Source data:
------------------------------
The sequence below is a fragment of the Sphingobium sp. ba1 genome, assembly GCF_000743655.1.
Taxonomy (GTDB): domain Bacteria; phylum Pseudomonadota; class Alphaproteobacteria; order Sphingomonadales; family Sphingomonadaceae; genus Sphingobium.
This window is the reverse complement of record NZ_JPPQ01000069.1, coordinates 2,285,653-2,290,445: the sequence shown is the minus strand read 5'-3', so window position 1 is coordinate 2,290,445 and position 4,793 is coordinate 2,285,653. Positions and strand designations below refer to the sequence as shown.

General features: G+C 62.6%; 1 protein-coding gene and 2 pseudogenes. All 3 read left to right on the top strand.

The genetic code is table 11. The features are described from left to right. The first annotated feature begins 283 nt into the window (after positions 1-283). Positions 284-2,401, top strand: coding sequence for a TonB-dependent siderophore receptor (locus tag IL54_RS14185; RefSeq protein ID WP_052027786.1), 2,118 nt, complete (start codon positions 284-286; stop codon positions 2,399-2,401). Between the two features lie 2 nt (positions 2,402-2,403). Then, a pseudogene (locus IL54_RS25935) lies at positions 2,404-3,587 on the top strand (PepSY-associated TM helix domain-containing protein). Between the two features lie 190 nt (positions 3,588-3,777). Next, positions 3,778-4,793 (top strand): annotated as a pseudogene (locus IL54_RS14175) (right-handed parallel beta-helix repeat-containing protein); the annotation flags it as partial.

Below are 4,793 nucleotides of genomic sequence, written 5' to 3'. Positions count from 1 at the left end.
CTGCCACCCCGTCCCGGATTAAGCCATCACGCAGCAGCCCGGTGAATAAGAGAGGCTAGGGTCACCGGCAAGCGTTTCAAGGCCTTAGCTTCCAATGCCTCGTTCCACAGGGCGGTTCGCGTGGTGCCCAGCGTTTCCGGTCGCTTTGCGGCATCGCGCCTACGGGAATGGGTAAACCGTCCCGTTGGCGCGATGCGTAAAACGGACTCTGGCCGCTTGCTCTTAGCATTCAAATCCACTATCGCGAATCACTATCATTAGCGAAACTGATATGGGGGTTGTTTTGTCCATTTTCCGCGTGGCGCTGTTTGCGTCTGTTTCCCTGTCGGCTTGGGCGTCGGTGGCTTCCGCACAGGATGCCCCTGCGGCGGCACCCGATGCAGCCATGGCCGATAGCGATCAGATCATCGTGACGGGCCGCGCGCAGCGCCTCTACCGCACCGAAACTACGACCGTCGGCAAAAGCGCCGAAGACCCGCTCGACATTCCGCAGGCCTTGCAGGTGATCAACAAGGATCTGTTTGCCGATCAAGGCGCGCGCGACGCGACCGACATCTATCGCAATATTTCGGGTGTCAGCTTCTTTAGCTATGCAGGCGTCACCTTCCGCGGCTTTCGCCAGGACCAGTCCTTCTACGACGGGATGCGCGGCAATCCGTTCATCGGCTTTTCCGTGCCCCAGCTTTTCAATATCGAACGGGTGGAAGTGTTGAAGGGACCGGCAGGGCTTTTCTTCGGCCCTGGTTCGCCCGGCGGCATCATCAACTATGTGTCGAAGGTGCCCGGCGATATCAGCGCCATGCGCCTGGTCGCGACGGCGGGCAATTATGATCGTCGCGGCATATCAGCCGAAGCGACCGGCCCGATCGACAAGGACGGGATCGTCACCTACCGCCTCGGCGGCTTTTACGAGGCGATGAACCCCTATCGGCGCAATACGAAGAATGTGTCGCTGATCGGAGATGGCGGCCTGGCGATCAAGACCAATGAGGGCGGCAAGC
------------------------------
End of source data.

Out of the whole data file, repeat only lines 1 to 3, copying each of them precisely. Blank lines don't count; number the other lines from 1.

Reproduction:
The sequence below is a fragment of the Sphingobium sp. ba1 genome, assembly GCF_000743655.1.
Taxonomy (GTDB): domain Bacteria; phylum Pseudomonadota; class Alphaproteobacteria; order Sphingomonadales; family Sphingomonadaceae; genus Sphingobium.
This window is the reverse complement of record NZ_JPPQ01000069.1, coordinates 2,285,653-2,290,445: the sequence shown is the minus strand read 5'-3', so window position 1 is coordinate 2,290,445 and position 4,793 is coordinate 2,285,653. Positions and strand designations below refer to the sequence as shown.